DECATUR, Texas — An overnight fire destroyed a longstanding Wise County museum and landmark despite efforts to extinguish the blaze.
The Decatur Fire Department told WFAA units responded to a report of a structure fire at approximately 1 a.m. Saturday in the 1600 block of South Trinity Street. When crews arrived at the scene, they reported a three-story timber building – the Wise County Heritage Museum – had smoke coming from one side.
After just 30 minutes of battling the fire, the aggressive change in fire and smoke forced numerous fire crews from the second floor to the first then immediately out the front door.
Decatur fire said heavy fire and smoke conditions ravaged the historical stone building for the next two hours with around 50 firefighters working to put out the flames.
“It’s quite the morning for the fire chief," an emotional Deroy Bennett, the fire chief, said. “To be the first chief officer on the scene running the command, it’s been a long night.”
The museum, which was built and first occupied in the spring of 1893, was destroyed after 130 years.
Bennett said they fire appeared to have started on the second or third floor, and they don't believe it was unintentional, though the cause is still unknown.
"In shock, you know, it’s just a shock," Sue Tackel, an archivist for the museum, said. “A lot of people came just to see the building. It’s a wonderful old building.”
The building initial housed an old college before becoming the museum and home to more than 6,000 books along with works of art.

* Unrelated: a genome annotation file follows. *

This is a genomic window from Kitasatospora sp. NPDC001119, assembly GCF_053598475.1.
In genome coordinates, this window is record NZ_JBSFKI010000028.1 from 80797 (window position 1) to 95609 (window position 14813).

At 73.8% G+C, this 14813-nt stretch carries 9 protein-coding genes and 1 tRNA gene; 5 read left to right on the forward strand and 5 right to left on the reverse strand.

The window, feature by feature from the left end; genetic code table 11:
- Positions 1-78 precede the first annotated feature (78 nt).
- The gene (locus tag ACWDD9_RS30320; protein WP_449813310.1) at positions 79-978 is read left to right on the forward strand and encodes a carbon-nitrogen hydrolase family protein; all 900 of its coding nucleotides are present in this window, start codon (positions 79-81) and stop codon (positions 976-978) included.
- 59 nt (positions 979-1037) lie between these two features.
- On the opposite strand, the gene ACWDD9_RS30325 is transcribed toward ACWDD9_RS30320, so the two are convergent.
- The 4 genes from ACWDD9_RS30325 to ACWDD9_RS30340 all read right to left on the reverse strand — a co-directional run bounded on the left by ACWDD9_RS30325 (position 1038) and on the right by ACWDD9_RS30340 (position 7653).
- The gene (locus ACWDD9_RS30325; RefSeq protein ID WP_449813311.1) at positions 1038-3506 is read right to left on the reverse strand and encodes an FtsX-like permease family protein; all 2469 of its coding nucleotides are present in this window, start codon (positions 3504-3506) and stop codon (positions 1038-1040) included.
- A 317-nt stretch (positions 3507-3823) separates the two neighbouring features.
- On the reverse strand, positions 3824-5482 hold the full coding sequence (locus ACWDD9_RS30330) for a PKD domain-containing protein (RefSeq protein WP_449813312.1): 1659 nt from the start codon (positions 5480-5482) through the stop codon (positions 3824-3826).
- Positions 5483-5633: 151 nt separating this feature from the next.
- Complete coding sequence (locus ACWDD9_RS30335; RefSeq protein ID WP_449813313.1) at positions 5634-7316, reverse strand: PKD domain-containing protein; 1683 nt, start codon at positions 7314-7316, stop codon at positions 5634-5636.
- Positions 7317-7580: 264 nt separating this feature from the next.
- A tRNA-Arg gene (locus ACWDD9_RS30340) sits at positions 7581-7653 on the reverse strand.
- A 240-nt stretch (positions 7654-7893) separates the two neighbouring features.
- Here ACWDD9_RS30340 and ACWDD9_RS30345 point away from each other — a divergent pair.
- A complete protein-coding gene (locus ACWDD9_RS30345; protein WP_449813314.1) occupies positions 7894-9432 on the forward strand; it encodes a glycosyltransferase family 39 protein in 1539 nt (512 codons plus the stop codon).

“Some of them irreplaceable, one-of-a-kind books," Tackel said.
Doug Munson and his wife Suzette donated her father’s old peanut farming equipment when he passed a decade ago.
“The loss is greater than anything you can imagine," Doug Munson said. “There’s a lot of stuff gone now that you’ll never see again. This is a real heartbreaker, but we know that we’re going to be back.”
The most valuable collection was artifacts from the Lost Battalion, a group of soldiers, mostly from North Texas, held captive in Japan during World War II for three and a half years.
“All I can think about is what we’ve lost within the building as well as the building. There’s so many artifacts that have been donated from people all over the county," Kerry Clower, the Wise County Historical Society president, said. “it had never entered into our plans that something like this could happen. We’re hoping to maybe rebuild something.”
No one was in the building at the time of the fire and there were no injuries reported by first responders.
“It was a beloved part of our community and it’s just going to take a lot of work to bring that back to us," Clower said.
According to Decatur fire, nearby City of Decatur Police and Development Services buildings sustained smoke and odor damage.
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